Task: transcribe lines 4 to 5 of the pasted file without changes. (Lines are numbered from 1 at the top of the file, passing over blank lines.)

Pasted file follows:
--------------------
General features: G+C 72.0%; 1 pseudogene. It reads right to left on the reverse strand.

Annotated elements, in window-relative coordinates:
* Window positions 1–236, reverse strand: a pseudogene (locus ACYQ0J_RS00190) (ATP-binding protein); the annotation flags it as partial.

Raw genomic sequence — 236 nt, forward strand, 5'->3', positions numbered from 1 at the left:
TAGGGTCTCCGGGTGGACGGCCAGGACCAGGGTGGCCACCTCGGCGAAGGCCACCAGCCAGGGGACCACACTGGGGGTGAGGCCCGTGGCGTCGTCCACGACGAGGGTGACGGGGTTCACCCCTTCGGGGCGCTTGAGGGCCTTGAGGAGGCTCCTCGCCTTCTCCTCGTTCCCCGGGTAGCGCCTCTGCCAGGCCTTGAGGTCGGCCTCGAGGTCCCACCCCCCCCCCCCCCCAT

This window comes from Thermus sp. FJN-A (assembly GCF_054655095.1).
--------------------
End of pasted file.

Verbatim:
Raw genomic sequence — 236 nt, forward strand, 5'->3', positions numbered from 1 at the left:
TAGGGTCTCCGGGTGGACGGCCAGGACCAGGGTGGCCACCTCGGCGAAGGCCACCAGCCAGGGGACCACACTGGGGGTGAGGCCCGTGGCGTCGTCCACGACGAGGGTGACGGGGTTCACCCCTTCGGGGCGCTTGAGGGCCTTGAGGAGGCTCCTCGCCTTCTCCTCGTTCCCCGGGTAGCGCCTCTGCCAGGCCTTGAGGTCGGCCTCGAGGTCCCACCCCCCCCCCCCCCCAT